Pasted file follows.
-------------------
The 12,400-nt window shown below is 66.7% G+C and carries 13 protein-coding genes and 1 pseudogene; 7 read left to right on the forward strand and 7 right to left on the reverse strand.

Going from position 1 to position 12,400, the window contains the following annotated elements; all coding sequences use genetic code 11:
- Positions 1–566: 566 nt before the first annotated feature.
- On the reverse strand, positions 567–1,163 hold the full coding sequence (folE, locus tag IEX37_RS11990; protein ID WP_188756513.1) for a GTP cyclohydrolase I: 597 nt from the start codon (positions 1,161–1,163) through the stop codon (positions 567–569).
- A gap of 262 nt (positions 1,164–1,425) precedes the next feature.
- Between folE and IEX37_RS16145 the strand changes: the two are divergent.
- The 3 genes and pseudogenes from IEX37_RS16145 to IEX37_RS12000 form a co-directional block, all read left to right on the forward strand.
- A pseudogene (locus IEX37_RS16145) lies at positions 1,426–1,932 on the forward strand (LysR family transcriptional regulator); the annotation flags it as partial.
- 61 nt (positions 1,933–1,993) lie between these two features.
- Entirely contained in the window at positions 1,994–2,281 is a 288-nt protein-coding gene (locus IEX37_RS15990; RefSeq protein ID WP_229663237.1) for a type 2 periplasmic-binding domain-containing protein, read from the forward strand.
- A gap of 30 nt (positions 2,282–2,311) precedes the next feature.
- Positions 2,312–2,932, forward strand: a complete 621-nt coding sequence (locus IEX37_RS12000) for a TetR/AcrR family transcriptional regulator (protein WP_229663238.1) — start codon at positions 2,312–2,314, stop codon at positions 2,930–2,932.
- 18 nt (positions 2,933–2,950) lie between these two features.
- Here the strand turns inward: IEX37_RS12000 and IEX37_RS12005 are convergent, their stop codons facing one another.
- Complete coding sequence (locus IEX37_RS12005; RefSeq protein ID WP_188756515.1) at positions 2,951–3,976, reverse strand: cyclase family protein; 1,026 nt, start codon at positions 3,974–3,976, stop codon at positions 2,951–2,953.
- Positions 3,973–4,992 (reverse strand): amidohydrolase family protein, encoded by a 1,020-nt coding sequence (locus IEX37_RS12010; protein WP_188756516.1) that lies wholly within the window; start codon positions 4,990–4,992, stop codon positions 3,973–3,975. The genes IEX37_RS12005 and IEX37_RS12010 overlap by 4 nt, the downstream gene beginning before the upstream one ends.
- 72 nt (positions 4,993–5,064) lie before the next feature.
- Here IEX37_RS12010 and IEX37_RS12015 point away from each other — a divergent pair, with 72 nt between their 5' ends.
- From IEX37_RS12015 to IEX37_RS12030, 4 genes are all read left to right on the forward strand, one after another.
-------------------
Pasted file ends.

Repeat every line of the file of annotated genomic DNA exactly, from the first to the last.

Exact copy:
The 12,400-nt window shown below is 66.7% G+C and carries 13 protein-coding genes and 1 pseudogene; 7 read left to right on the forward strand and 7 right to left on the reverse strand.

Going from position 1 to position 12,400, the window contains the following annotated elements; all coding sequences use genetic code 11:
- Positions 1–566: 566 nt before the first annotated feature.
- On the reverse strand, positions 567–1,163 hold the full coding sequence (folE, locus tag IEX37_RS11990; protein ID WP_188756513.1) for a GTP cyclohydrolase I: 597 nt from the start codon (positions 1,161–1,163) through the stop codon (positions 567–569).
- A gap of 262 nt (positions 1,164–1,425) precedes the next feature.
- Between folE and IEX37_RS16145 the strand changes: the two are divergent.
- The 3 genes and pseudogenes from IEX37_RS16145 to IEX37_RS12000 form a co-directional block, all read left to right on the forward strand.
- A pseudogene (locus IEX37_RS16145) lies at positions 1,426–1,932 on the forward strand (LysR family transcriptional regulator); the annotation flags it as partial.
- 61 nt (positions 1,933–1,993) lie between these two features.
- Entirely contained in the window at positions 1,994–2,281 is a 288-nt protein-coding gene (locus IEX37_RS15990; RefSeq protein ID WP_229663237.1) for a type 2 periplasmic-binding domain-containing protein, read from the forward strand.
- A gap of 30 nt (positions 2,282–2,311) precedes the next feature.
- Positions 2,312–2,932, forward strand: a complete 621-nt coding sequence (locus IEX37_RS12000) for a TetR/AcrR family transcriptional regulator (protein WP_229663238.1) — start codon at positions 2,312–2,314, stop codon at positions 2,930–2,932.
- 18 nt (positions 2,933–2,950) lie between these two features.
- Here the strand turns inward: IEX37_RS12000 and IEX37_RS12005 are convergent, their stop codons facing one another.
- Complete coding sequence (locus IEX37_RS12005; RefSeq protein ID WP_188756515.1) at positions 2,951–3,976, reverse strand: cyclase family protein; 1,026 nt, start codon at positions 3,974–3,976, stop codon at positions 2,951–2,953.
- Positions 3,973–4,992 (reverse strand): amidohydrolase family protein, encoded by a 1,020-nt coding sequence (locus IEX37_RS12010; protein WP_188756516.1) that lies wholly within the window; start codon positions 4,990–4,992, stop codon positions 3,973–3,975. The genes IEX37_RS12005 and IEX37_RS12010 overlap by 4 nt, the downstream gene beginning before the upstream one ends.
- 72 nt (positions 4,993–5,064) lie before the next feature.
- Here IEX37_RS12010 and IEX37_RS12015 point away from each other — a divergent pair, with 72 nt between their 5' ends.
- From IEX37_RS12015 to IEX37_RS12030, 4 genes are all read left to right on the forward strand, one after another.